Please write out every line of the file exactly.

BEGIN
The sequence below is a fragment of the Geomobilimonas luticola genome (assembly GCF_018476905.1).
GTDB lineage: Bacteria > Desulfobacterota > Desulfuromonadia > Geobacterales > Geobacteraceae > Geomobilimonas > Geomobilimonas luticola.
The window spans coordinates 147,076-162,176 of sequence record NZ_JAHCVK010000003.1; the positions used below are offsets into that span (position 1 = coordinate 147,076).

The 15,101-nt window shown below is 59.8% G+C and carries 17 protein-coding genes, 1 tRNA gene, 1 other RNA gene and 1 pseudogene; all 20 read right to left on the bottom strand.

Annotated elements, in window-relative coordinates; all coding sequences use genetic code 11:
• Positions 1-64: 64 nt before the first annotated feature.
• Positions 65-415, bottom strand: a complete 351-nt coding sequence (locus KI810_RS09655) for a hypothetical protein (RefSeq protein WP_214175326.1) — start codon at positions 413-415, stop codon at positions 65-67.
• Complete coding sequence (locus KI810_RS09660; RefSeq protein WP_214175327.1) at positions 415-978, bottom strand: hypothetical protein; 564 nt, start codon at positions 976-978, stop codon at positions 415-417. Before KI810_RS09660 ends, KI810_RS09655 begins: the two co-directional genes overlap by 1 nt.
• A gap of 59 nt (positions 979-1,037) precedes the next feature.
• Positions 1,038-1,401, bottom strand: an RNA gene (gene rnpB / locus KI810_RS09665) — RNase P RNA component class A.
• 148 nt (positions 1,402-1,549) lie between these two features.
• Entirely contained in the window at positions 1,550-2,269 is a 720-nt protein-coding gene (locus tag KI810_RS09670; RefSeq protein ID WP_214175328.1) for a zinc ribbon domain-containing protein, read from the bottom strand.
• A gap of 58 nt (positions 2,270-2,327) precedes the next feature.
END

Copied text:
The sequence below is a fragment of the Geomobilimonas luticola genome (assembly GCF_018476905.1).
GTDB lineage: Bacteria > Desulfobacterota > Desulfuromonadia > Geobacterales > Geobacteraceae > Geomobilimonas > Geomobilimonas luticola.
The window spans coordinates 147,076-162,176 of sequence record NZ_JAHCVK010000003.1; the positions used below are offsets into that span (position 1 = coordinate 147,076).

The 15,101-nt window shown below is 59.8% G+C and carries 17 protein-coding genes, 1 tRNA gene, 1 other RNA gene and 1 pseudogene; all 20 read right to left on the bottom strand.

Annotated elements, in window-relative coordinates; all coding sequences use genetic code 11:
• Positions 1-64: 64 nt before the first annotated feature.
• Positions 65-415, bottom strand: a complete 351-nt coding sequence (locus KI810_RS09655) for a hypothetical protein (RefSeq protein WP_214175326.1) — start codon at positions 413-415, stop codon at positions 65-67.
• Complete coding sequence (locus KI810_RS09660; RefSeq protein WP_214175327.1) at positions 415-978, bottom strand: hypothetical protein; 564 nt, start codon at positions 976-978, stop codon at positions 415-417. Before KI810_RS09660 ends, KI810_RS09655 begins: the two co-directional genes overlap by 1 nt.
• A gap of 59 nt (positions 979-1,037) precedes the next feature.
• Positions 1,038-1,401, bottom strand: an RNA gene (gene rnpB / locus KI810_RS09665) — RNase P RNA component class A.
• 148 nt (positions 1,402-1,549) lie between these two features.
• Entirely contained in the window at positions 1,550-2,269 is a 720-nt protein-coding gene (locus tag KI810_RS09670; RefSeq protein ID WP_214175328.1) for a zinc ribbon domain-containing protein, read from the bottom strand.
• A gap of 58 nt (positions 2,270-2,327) precedes the next feature.